How to Use an ETF Screening Tool - dummies

By Paul Mladjenovic

In addition to stock screeners, there are also screeners for bonds, mutual funds, and now exchange-traded funds. Here is a typical ETF screener like many online.

A typical ETFS creener
Courtesy of
A typical ETF screening tool.

With ETF screeners, you won’t find minimum and maximum as much as with stock screeners. There are more varied categories to filter through and different performance criteria.

Keep in mind that most of the popular financial sites (such as Yahoo! Finance and MarketWatch) have good ETF (as well as stock) screeners; most of the stock brokerage sites have search and screening tools as well. Some other popular sites that have ETF screening tools include the following:

Asset class

An ETF is a conduit. When you buy an ETF, you’re really buying what’s in the ETF’s portfolio. The portfolio has assets, and you need to choose what assets you want to find with the ETF screener. The major choices are

  • Stocks: Within the stocks category are sub-categories ranging from small caps to large caps to preferred stocks. Yet another filter in the mix is whether the stocks pay dividends.
  • Bonds: Bonds are a form of debt, and there are different classes of debt, so there are different bond ETFs to choose from. There are bond ETFs that have investment grade bonds (with A or better bond ratings, although some consider BBB the minimum investment grade), and there are high-yield bonds (translation: lower-rated or low-quality “junk” bonds).
  • Commodities: Typically, these ETFs have futures contracts covering the range of commodity choices. There are ETFs in grains, base metals, energy, and so on.
  • Currencies: These ETFs have futures contracts covering currencies ranging from the U.S. dollar to virtually any major currency that trades on global markets.
  • Options: There are few (if any) ETFs that are purely into options, but some ETFs do have an exposure to options as part of their total portfolio, so see if this fits your goals.
  • Other assets: As more ETFs are created, more will have alternatives such as real estate and mortgages. There are even ETFs that have a portfolio of … other ETFs!

Keep in mind that the stock screening process can drill down and help you peruse ETFs in other categories such as preferred stocks, equity, and so on.

Geographic area

Do you want to invest in ETFs that are tied to a geographic area? Maybe you want to invest in India, Africa, or Canada. Maybe the Pacific Rim interests you, or maybe you think that Europe is primed to do well. Many ETF screeners have geographic search criteria.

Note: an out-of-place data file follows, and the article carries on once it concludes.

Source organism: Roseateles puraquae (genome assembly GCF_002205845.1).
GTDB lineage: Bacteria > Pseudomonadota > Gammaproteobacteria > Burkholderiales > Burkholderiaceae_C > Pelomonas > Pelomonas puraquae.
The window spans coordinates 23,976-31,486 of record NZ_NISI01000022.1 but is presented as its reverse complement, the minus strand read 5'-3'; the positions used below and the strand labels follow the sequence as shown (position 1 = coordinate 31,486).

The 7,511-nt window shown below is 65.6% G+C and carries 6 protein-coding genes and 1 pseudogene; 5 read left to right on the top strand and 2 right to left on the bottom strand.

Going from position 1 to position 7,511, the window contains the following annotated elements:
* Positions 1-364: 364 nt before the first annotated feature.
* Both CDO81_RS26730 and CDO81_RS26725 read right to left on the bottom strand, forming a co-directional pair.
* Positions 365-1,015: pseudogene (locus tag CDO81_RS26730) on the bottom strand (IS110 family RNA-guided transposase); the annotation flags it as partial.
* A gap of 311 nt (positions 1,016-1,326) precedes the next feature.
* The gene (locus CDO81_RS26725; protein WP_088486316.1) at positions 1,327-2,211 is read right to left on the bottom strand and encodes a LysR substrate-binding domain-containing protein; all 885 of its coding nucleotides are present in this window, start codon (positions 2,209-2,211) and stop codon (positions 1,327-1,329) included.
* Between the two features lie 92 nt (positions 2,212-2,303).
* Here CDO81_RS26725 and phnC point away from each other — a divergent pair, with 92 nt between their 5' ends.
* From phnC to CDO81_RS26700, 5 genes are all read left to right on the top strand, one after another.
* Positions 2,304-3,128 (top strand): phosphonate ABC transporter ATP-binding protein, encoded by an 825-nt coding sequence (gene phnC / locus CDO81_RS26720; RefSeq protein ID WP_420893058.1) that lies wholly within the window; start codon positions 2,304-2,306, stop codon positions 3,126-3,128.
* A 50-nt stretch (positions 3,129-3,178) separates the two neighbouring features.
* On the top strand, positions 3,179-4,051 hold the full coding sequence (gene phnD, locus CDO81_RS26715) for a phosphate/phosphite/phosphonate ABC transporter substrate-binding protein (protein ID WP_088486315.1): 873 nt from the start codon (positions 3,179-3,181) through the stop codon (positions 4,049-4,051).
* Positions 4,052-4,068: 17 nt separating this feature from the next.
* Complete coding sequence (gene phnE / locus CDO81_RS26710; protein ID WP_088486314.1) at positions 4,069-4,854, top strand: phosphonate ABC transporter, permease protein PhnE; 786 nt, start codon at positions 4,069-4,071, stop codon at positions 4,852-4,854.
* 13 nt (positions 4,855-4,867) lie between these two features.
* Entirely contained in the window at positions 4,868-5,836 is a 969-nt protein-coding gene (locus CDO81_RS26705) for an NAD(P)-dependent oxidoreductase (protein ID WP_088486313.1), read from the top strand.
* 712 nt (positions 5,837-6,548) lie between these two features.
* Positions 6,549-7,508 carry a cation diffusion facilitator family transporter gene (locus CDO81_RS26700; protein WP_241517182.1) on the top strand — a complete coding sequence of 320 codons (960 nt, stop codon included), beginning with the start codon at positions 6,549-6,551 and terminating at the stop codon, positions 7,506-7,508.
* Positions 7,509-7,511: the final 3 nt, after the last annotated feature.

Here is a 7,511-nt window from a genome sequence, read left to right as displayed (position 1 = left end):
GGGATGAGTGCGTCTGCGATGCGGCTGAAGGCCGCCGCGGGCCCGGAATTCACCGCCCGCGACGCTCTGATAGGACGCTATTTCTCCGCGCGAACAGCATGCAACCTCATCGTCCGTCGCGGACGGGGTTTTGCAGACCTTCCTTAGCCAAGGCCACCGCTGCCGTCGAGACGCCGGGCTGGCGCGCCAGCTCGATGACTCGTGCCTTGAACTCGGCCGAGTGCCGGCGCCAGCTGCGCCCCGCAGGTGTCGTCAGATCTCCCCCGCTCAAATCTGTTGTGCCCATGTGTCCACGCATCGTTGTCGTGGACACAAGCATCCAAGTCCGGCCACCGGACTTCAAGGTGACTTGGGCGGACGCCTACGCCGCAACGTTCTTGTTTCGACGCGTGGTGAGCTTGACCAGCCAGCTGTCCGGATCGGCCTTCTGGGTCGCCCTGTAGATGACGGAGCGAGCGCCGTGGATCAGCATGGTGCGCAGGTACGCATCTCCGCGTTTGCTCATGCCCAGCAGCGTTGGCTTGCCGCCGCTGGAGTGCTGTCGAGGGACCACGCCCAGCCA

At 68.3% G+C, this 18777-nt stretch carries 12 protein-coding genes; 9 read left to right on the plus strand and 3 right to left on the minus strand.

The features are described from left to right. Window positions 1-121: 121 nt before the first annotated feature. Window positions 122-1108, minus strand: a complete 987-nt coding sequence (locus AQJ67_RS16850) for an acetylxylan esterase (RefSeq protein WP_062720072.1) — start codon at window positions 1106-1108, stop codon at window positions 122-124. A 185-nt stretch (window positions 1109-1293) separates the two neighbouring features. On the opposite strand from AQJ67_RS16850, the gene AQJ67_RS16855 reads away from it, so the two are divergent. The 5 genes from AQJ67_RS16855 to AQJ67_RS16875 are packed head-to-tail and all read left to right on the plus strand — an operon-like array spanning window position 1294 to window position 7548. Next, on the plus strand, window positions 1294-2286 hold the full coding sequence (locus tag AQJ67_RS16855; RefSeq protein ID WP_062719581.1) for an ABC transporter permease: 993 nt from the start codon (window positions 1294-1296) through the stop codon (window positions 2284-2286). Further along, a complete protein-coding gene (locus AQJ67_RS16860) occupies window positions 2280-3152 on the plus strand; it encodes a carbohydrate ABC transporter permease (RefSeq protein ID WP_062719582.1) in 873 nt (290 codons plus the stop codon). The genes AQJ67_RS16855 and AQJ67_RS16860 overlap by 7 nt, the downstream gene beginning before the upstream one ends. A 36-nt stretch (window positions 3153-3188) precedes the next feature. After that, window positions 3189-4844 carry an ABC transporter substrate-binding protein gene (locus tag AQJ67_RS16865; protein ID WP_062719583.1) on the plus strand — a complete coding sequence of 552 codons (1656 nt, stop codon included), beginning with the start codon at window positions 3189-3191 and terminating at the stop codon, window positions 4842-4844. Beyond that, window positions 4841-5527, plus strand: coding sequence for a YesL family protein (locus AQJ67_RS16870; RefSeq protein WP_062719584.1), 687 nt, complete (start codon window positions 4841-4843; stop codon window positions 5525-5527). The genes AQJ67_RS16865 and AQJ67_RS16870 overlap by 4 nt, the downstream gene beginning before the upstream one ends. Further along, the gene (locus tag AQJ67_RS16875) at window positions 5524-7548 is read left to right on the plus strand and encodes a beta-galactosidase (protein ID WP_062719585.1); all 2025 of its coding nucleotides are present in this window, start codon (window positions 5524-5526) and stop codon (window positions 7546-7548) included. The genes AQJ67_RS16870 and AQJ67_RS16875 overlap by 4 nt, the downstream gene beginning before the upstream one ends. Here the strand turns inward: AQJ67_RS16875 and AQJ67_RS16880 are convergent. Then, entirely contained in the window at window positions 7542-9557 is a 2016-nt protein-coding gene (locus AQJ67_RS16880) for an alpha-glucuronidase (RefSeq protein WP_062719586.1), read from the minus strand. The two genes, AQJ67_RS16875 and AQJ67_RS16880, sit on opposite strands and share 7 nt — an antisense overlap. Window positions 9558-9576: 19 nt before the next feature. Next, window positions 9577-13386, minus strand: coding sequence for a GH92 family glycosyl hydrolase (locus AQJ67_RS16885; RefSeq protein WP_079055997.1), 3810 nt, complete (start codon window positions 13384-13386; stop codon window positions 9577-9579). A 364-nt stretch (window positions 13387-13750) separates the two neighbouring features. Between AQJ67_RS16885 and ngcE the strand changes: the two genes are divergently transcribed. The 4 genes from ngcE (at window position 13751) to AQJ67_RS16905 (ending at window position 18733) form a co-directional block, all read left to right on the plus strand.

Inverse and leveraged ETFs

ETFs can make money when stocks or other assets go up, but there are also inverse ETFs that are designed to go up when the underlying assets go down. If, for example, you feel that Nasdaq stocks will crash, then consider getting an inverse ETF that will gain if and when that event occurs.

There are inverse ETFs for stocks, commodities, currencies, and other assets. Keep in mind that inverse ETFs are a form of speculating, so tread carefully here.

Leveraged ETFs are basically designed to double or triple the move of the underlying asset. Say that you’re really bullish on the S&P 500. In that case, consider a “2x” or “3x” leveraged ETF that will essentially attempt to double or triple the underlying asset’s move.

If you want to find out more about inverse and leveraged ETFs, then check out the book High-Level Investing For Dummies (Wiley).

Other considerations

The preceding categories are the basics, but many investors that use ETF screeners find other criteria for finding appropriate ETFs for their portfolios. Some screeners help you find the best ETFs for income or for tax advantages. Still others have criteria to filter for ETFs that have active management (most ETFs have a passive portfolio) or for total returns year-to-date.

You can see other things that may interest you, depending on your personal situation. For example, a category such as “Tax Form” can help you filter out whether you want an ETF that issues a 1099 or a K-1 if tax considerations are important to you. Other categories are “Commission Free” (a transaction cost consideration) and “Active/Passive,” which are tax considerations.